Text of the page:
PASRR - III. Mental Illness

  1. Specific Conditions. An individual is considered to have a serious mental illness if s/he meets the following requirements of diagnosis, level of impairment and duration of illness:
    1. Diagnosis. The individual has a major mental disorder diagnosable under the DSM-3-R. This mental disorder is:
      1. a schizophrenic, mood, paranoid, panic or other severe anxiety disorder; somatoform disorder; personality disorder; other psychotic disorder; or another mental disorder that may lead to a chronic disability; but
      2. not a primary diagnosis of dementia, including Alzheimer's disease or a related disorder, or a non-primary diagnosis of dementia unless the primary diagnosis is a major mental disorder.
    2. Level of impairment. Within the past 3 to 6 months the disorder has resulted in functional limitations in major life activities that would be appropriate for the person's developmental stage. An individual typically has at least one of the following characteristics on a continuing or intermittent basis:
      1. interpersonal functioning. the person has serious difficulty interacting appropriately and communicating effectively with other persons, has a possible history of altercations, evictions, firing, fear of strangers, avoidance of interpersonal relationships and social isolation; and/or
      2. concentration, persistence, and pace: the person has serious difficulty in sustaining focused attention for a long enough period to permit the completion of tasks commonly found in work settings or in work-like structured activities occurring in school or home settings, manifests difficulties in concentration, inability to complete simple tasks within an established time period, makes frequent errors, or requires assistance in the completion of these tasks; and/or
      3. adaptation to change. the person has serious difficulty in adapting to typical changes in circumstances associated with work, school, family, or social interaction; manifests agitation, exacerbated signs and symptoms associated with the illness, or withdrawal from the situation; or requires intervention by the mental health or judicial system.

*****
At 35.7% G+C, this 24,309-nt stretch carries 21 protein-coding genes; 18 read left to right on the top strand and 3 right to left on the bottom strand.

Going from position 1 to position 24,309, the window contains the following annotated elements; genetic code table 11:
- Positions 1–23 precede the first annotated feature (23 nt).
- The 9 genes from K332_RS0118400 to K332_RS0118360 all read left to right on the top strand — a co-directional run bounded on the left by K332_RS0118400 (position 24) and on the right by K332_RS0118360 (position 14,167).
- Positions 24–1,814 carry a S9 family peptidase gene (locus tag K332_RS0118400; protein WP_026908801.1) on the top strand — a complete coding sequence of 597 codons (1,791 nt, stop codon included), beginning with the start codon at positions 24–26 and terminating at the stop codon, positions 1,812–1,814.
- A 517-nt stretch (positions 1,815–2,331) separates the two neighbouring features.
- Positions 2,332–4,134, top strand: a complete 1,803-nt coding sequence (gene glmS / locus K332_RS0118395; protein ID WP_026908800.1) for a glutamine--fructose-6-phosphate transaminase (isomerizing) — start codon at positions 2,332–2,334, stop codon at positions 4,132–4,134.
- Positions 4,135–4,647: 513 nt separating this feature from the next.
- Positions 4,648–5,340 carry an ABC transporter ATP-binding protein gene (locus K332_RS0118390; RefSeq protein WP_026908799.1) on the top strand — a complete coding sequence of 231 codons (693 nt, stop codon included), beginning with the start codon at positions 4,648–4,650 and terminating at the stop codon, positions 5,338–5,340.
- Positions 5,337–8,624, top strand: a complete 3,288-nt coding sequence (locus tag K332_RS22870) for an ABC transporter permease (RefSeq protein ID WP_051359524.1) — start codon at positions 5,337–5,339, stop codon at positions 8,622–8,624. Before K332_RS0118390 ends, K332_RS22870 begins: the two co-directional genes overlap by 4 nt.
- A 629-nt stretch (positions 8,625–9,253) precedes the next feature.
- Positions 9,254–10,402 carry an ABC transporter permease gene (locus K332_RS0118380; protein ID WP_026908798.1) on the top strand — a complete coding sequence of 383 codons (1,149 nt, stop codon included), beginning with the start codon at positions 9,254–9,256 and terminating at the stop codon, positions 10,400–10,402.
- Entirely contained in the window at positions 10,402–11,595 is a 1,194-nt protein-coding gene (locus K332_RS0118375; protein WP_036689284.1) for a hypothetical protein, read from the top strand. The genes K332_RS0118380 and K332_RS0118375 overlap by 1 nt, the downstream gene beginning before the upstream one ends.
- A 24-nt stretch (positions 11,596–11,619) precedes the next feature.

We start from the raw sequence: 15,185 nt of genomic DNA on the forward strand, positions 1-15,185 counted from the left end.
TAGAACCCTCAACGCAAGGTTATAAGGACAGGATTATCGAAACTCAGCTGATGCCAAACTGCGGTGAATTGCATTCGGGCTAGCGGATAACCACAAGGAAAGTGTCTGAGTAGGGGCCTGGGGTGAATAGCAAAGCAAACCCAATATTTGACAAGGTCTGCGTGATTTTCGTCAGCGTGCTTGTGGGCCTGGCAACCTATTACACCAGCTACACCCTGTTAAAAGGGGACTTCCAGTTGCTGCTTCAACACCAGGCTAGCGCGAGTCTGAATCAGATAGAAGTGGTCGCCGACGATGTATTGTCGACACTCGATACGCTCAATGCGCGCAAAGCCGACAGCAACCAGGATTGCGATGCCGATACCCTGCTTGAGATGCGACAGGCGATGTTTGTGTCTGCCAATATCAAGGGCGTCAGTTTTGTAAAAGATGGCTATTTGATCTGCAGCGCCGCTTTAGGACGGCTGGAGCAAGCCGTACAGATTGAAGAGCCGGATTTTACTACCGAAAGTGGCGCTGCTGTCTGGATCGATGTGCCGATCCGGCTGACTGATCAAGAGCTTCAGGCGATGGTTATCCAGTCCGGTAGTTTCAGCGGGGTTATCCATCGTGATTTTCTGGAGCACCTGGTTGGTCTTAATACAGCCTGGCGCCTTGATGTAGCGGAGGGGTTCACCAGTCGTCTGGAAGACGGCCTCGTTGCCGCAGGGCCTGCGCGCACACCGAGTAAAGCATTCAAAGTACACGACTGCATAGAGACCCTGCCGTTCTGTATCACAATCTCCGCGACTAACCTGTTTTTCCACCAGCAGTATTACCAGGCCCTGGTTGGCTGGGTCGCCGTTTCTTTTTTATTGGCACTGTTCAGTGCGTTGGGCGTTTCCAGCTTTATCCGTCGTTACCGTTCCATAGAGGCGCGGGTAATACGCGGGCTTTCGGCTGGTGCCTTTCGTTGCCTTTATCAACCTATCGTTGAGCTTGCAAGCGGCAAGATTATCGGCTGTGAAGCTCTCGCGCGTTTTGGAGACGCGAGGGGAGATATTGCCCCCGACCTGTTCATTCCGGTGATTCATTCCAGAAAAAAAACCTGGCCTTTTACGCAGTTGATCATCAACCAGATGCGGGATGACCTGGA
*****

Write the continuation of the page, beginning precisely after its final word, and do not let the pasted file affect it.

3. Recent treatment. The treatment history indicates that the person has experienced at least one of the following:
      1. psychiatric treatment more intensive than outpatient care more than once in the past 2 years (e.g., partial hospitalization or inpatient hospitalization); or
      2. within the last 2 years and due to the mental disorder,an episode of significant disruption to the normal living situation, for which supportive services were required to maintain functioning at home, or in a residential treatment environment, or which resulted in intervention by housing or law enforcement officials.
  2. Dementia. An individual is considered to have dementia if there is a primary diagnosis of dementia, as described in the DSM, or a non-primary diagnosis of dementia unless the primary diagnosis is a major mental disorder as defined in Section III.a.i. above. (Agitated dementia with a suspicion of mental illness should be noted on the Level 1 Screen and sent to APS Healthcare, the Department's current agent, for review).
  3. Specialized Services. Specialized services are those that are provided in addition to the routine care provided by an NF, and that result in the continuous and aggressive implementation of an individualized plan of care for mental illness. DHHS considers specialized services to be appropriate in an NF when they:
    1. are developed and overseen by an interdisciplinary team that includes a physician and mental health professionals, and, as appropriate, other professionals; and
    2. prescribe specific therapies and activities supervised by trained mental health personnel; and
    3. are directed towards diagnosing and reducing the person's behavioral symptoms, improving the level of independent functioning, and achieving a functioning level that permits reduction in the intensity of mental health services at the earliest possible time.
      The prescribed therapies and activities in the individualized care plan may include, but are not limited to the services of a psychiatrist, nurse practitioner, psychologist or other qualified mental health professional, psychological testing or evaluation, occupational therapy testing or evaluation, psychotherapy, medication education, crisis planning and intervention services, day hospitalization or acute care hospitalization and case management necessary to coordinate the services described in the plan.
  4. Services of Lesser Intensity than Specialized Services. The NF must provide mental health services that are of a lesser intensity than specialized services to all residents who need the lesser services.
  5. Specialized Community NFs (geropsychiatric NF level of care). DHHS supplements the services of three NFs in the state, to provide more intensive specialized services than would be provided at a community NF. Contact APS Healthcare to discuss this option.